Michael KreponArms Control Implications of the War in Ukraine (V): Proliferation

Quotes of the week:

“History gives us no reason to expect that a nation’s first atomic bomb, if simply designed, will fail.” — Fred Chrles Iklé, Bernard Brodie, Alexander George, et.al., “The Diffusion of Nuclear Weapons to Additional Countries: The Nth Country Problem”

“Once again, Pollyanna is silenced and Cassandra is doing all the talking.” – Walter Lippmann, 1935

One consequence of Putin’s folly in Ukraine is that the denuclearization of North Korea appears more remote than ever. Changes in the disposition of the U.S. forces and patterns of prior assistance to South Korea might well be required to keep proliferation in Northeast Asia contained to North Korea.

Iran’s nuclear ambition tops most lists of challenges to the NPT regime, including my own. Iran’s nuclear program has already prompted hedging strategies by Saudi Arabia, Turkey, the United Arab Emirates, and other states. The more Iran seeks to advance its nuclear capabilities, the more pronounced these hedging strategies will become.

I’ve never subscribed to arguments that the Joint Comprehensive Plan of Action negotiated during President Barack Obama’s second term was a harbinger of doom. States that agree to deep cuts in their enriched fissile material holdings, as well as long-term and real-time monitoring of production techniques are not in a hurry to fabricate nuclear weapons. The perceived pursuit of nuclear capabilities can, however, have benefits, especially if accepting constraints provides sanctions relief.

Benjamin Netanyahu, Donald Trump, John Bolton, and other tear down artists found the restrictions imposed by the JCPOA to be unacceptably lax, just as George W. Bush, Bolton, et. al. found the Clinton administration’s partial constraints on North Korea’s bomb making capabilities to be woefully insufficient. In both cases, useful constraints were replaced by no agreed constraints. The doomsayers have a habit of manifesting what they warn against.

For good measure, the Trump administration blacklisted Iran’s Revolutionary Guards as a terrorist organization. All too true, but the point of this exercise wasn’t moral indignation; it was to prevent the resuscitation of the Iran nuclear deal. Among many other nefarious pursuits, the Revolutionary Guards run Iran’s nuclear program. Unsurprisingly, Iran began to surpass the constraints of the JCPOA after Trump killed the deal.

There is no clear, long term, achievable solution to the Iranian nuclear program — not by diplomacy and not by military strikes — until Iran is governed differently. Until then, successful management of nuclear danger will have to suffice.

The JCPOA was a reasonable management strategy, but since Trump walked away from an agreement Tehran was adhering to, Iran has crept significantly closer to key thresholds, previously agreed monitoring arrangements have been bypassed, and chains of custody for fissile material have been broken. All of this was predictable after Trump’s exit.

Prospects for the deal’s resuscitation seem weak. There is insufficient support for deal making on Capitol Hill, and absent both majority and bipartisan support, a reconstituted deal – assuming one could be closed – doesn’t have much of a future.

If plans for resuscitation of the nuclear deal are interred, Iran’s leaders have an important decision to make. They can press forward with fissile material enrichment and production, and restart weapon design work – if they have not already done so. But taking these steps would likely accentuate hedging strategies by Iran’s competitors, reinforce the case for continued sanctions, and increase the risk of military strikes against bomb making facilities.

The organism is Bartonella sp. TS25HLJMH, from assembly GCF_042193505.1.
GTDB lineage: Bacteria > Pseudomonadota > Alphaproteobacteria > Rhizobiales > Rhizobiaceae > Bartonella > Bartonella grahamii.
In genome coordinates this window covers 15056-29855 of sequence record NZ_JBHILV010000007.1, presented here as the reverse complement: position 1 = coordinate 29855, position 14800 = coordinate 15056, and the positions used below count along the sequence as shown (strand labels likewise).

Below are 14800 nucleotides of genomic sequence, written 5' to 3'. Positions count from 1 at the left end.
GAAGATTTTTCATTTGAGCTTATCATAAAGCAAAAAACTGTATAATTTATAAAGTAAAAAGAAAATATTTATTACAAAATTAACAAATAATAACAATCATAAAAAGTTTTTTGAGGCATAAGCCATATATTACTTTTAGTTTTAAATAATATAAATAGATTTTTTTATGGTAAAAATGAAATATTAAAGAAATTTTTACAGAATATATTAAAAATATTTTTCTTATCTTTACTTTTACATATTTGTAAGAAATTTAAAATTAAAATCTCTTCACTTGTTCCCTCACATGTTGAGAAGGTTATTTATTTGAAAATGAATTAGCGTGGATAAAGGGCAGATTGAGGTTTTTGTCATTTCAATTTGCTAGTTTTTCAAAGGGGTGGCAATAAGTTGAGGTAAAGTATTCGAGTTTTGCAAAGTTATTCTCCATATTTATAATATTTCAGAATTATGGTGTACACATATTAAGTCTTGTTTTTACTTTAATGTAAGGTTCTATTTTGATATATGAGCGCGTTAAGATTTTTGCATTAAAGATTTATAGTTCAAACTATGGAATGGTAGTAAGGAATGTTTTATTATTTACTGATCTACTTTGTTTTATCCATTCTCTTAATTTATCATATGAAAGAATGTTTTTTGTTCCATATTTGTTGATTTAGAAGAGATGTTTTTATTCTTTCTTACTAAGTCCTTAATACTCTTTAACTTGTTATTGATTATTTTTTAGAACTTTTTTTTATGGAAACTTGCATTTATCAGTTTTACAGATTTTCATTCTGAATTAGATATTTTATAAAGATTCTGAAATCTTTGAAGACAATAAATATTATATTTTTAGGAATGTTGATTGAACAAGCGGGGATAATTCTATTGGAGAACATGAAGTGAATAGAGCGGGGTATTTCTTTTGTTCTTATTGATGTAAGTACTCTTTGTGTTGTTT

And yet, if Iran’s leaders exercise demonstrable restraint, they could suffer the same consequences – more hedging by competitors, continued sanctions, and the possibility of military strikes. Tehran has no good options, just as the United States and its partners in these negotiations have no good options.

If Iran has no reasonable hope for sanctions relief and meager prospects for a resuscitated nuclear deal, what then? And how will Putin’s aggressive war against Ukraine affect Tehran’s choices?

Iran’s deciders could choose to go for the Bomb or remain within reach of possession. Either way, they’ll have the company of competitors in the Islamic world. Analytically speaking, it’s better when your competitors don’t possess nuclear weapons. Consequently, Iran could have more national security by staying below the bomb making threshold than by crossing it. But analytics aren’t always decisive. Just look at Putin.


  1. Arash P (History)

    Last time Iran signed a deal, it signaled to Iran hawks in the US that pressure against Iran works and prompted them to go for the “maximum pressure”!
    There is no way in the world Iran can stop US from going after it. Saddam gave in to all demands including allowing inspections of every site in Iraq and US went after him anyways. Same for Ghaddafi in Libya.
    Ironically, the surest way for Iran to get sanctions relief is going for the bomb. After all, it is in no ones interest to have riots and possible civil war in a middle eastern country with a nuclear arsenal!
    The case of nuclear proliferation in the middle east by Turkey and Saudi Arabia is over exaggerated. They both enjoy protection from the US and US has a lot of influence over them to dissuade them from going nuclear. In any case, that is not Iran’s problem. Iran’s main adversaries in the region, US and Israel are already armed with nukes and US does not even need nukes to be able to cause significant damage to Iran in case of a military conflict. Other countries in the middle east going nuclear are Israel’s problem not Iran’s!